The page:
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Weekly Wisdom

Pessimism Rules—Weekly Wisdom

Also, the problem with the Efficient Market hypothesis, the sign of a top rate mind and the open web is dying.

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I am back from the trip to Turkey. It was up and down. Istanbul is a beautiful city. Unless you are really interested in Ottoman history, the best strategy would be to find a place with high enough vie the other side of the City and enjoy some chai.

On to the main event.


💡Something I learned

The power of pessimism

We have created a dystopia of self-affirmation. Modern post-industrial culture wants you to believe that you can climb Mount Everest, write symphonies like a maestro, have six-pack abs, and still be a good family member. Why else would you buy that piano that you never play, and the climbing gear that is still in packaging? And then buy years of therapy and self-help for the low self-esteem caused by the ‘failure’ to achieve this rank.

Pessimism is essential to survive in this environment. Most human endeavors fail. Yours will probably fail as well. Your failure is not special. So be skeptical of yourself. And be happy.

📕Something to read

  • Search is Still Dead: A sequel to my essay Search is Dead. This time I focused on the state of the ‘demand-side’. The open-web has been SEO’d to death. And there isn’t much any search engine tech can do about it.

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🗣Some Quotes and Notes

Value Destruction

Efficient Market hypothesis is a great model to get your head around market economic systems. It is not a great model of ground reality. Dan Luu writes about the information asymmetries that lead to a real inefficient market.

In the abstract, it seems that, with products and services, inefficiencies should also be able to persist for a long time since, similarly, there also isn’t a mechanism that allows actors in the system to exploit the inefficiency in a way that directly converts money into more money, and sometimes there isn’t really even a mechanism to make almost any money at all. For example, if you observe that it’s silly for people to move from iPhones to Android phones because they think that Apple is engaging in nefarious planned obsolescence when Android devices generally become obsolete more quickly, due to a combination of iPhones getting updates for longer and iPhones being faster at every price point they compete at, allowing the phone to be used on bloated sites for longer, you can’t really make money off of this observation. This is unlike a mispriced asset that you can buy derivatives of to make money (in expectation).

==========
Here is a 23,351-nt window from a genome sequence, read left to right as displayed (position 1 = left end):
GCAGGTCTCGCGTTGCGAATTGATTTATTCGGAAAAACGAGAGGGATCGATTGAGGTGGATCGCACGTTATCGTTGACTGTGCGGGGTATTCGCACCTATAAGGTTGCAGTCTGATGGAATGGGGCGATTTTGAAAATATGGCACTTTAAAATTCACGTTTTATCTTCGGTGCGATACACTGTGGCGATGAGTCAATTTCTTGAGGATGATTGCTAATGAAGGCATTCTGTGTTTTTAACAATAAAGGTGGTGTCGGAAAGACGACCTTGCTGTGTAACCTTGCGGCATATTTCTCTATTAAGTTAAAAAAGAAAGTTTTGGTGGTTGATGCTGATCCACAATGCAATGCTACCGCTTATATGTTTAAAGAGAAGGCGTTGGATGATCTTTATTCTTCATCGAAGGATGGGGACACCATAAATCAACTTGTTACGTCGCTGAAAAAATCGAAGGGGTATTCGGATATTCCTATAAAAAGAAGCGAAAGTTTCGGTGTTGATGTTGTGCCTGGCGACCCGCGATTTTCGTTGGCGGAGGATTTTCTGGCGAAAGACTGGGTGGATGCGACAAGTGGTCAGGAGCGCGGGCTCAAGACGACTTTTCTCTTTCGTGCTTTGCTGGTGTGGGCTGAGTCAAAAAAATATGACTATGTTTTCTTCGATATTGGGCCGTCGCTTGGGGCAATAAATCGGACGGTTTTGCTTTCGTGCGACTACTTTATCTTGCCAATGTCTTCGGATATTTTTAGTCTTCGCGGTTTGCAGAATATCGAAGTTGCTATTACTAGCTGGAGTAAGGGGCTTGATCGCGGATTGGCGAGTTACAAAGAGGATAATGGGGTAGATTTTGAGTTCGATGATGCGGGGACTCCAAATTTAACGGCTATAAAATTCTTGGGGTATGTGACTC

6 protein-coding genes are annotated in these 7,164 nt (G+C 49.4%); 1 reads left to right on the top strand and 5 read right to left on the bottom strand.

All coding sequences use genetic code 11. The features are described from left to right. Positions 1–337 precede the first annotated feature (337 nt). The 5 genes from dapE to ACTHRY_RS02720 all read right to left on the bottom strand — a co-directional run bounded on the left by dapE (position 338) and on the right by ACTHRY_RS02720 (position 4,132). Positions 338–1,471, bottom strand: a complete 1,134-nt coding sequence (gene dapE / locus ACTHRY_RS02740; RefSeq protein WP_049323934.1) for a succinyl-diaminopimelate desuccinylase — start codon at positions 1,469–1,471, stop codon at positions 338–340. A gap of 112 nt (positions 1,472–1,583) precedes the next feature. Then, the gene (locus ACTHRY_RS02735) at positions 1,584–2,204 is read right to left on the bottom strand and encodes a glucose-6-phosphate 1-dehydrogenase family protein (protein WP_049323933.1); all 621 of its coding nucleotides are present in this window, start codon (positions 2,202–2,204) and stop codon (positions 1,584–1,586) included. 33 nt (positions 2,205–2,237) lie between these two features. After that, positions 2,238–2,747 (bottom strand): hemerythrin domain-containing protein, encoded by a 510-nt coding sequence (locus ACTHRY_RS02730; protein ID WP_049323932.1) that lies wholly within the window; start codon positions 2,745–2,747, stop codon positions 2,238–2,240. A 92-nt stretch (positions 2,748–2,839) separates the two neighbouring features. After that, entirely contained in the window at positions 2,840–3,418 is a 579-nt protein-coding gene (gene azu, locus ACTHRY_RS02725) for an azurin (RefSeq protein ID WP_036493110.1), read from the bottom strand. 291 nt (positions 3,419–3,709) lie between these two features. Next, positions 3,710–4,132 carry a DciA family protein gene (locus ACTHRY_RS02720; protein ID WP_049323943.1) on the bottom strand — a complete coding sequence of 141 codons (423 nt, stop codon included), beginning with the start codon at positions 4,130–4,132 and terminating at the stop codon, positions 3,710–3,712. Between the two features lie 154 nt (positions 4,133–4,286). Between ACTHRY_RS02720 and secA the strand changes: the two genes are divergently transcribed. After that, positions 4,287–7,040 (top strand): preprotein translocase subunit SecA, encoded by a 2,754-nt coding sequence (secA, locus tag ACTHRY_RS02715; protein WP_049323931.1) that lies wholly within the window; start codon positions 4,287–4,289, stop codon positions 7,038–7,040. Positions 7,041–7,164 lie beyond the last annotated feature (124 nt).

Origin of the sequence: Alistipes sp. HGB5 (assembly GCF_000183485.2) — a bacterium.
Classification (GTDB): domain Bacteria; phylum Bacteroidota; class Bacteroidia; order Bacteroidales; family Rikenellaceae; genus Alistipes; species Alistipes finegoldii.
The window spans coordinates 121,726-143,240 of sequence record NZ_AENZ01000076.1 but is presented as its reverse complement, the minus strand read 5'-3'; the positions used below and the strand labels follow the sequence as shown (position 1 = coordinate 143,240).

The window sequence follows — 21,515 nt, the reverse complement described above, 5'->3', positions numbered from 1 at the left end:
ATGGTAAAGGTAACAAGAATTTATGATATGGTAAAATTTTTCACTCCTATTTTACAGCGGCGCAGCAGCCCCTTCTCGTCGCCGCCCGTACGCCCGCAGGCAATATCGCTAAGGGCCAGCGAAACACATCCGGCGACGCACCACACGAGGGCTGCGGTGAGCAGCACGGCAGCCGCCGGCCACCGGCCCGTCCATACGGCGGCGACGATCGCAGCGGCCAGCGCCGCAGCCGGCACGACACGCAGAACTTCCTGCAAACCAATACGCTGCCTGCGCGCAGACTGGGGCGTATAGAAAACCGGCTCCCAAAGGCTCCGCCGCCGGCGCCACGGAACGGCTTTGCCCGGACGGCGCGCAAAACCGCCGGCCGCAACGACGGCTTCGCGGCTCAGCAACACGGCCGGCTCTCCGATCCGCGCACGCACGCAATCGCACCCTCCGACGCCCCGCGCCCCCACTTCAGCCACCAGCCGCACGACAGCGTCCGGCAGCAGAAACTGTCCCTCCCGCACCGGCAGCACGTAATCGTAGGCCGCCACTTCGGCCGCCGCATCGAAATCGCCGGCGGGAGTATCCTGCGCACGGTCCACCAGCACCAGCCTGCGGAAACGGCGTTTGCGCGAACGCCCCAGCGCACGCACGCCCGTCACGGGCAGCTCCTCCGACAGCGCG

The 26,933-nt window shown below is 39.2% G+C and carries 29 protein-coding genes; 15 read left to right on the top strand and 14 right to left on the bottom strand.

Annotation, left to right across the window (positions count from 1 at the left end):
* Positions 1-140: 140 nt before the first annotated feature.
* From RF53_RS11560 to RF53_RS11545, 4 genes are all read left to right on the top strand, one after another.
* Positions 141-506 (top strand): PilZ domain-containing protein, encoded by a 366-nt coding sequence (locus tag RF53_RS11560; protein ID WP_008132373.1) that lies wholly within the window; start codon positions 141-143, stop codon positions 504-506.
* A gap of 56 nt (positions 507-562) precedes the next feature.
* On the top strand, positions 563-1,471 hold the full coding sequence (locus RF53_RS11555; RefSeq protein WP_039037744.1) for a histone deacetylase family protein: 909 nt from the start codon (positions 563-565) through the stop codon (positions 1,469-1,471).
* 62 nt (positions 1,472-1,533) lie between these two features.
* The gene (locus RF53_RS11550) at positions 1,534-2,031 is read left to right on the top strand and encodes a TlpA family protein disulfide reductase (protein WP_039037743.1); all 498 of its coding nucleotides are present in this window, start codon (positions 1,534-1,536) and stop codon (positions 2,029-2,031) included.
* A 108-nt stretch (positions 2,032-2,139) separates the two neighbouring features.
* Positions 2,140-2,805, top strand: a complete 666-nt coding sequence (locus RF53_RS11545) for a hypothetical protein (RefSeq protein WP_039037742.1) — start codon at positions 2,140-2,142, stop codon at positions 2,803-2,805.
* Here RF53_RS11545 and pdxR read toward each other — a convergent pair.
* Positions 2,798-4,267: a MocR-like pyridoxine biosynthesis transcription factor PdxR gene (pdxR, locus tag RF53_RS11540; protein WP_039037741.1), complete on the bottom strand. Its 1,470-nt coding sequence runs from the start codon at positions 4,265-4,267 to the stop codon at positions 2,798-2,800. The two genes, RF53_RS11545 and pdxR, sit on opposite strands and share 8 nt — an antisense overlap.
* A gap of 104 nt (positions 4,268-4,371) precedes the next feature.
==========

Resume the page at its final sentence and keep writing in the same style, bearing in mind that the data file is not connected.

—Dan Luu, Why is it so hard to buy things that work well?

Minor Shouts

Most people are not on Twitter. I understand it is hard for people to grasp. Social Media entraps us in our Filter Bubbles. All the nastiness, anger and hate is only a small section of humanity.

Most people you meet in everyday life — at work, in the neighborhood — are decent and normal. Even nice. But hit Twitter or watch the news, and you’d think we were all nuts and nasty.

Why it matters: The rising power and prominence of the nation’s loudest, meanest voices obscures what most of us personally experience: Most people are sane and generous — and too busy to tweet.

— Erica Pandey, The new silent majority

Cognitive Harmony

A quite popular quote by a legendary author. However it bears repeating in the age of filter bubbles and wikipedia experts.

let me make a general observation—the test of a first-rate intelligence is the ability to hold two opposed ideas in the mind at the same time, and still retain the ability to function.

— F. Scott Fitzgerald, The Crack-Up


Thank you for joining me this week. If you know some who might enjoy this, please forward this email to them. See you next week.

Mudassir Chapra

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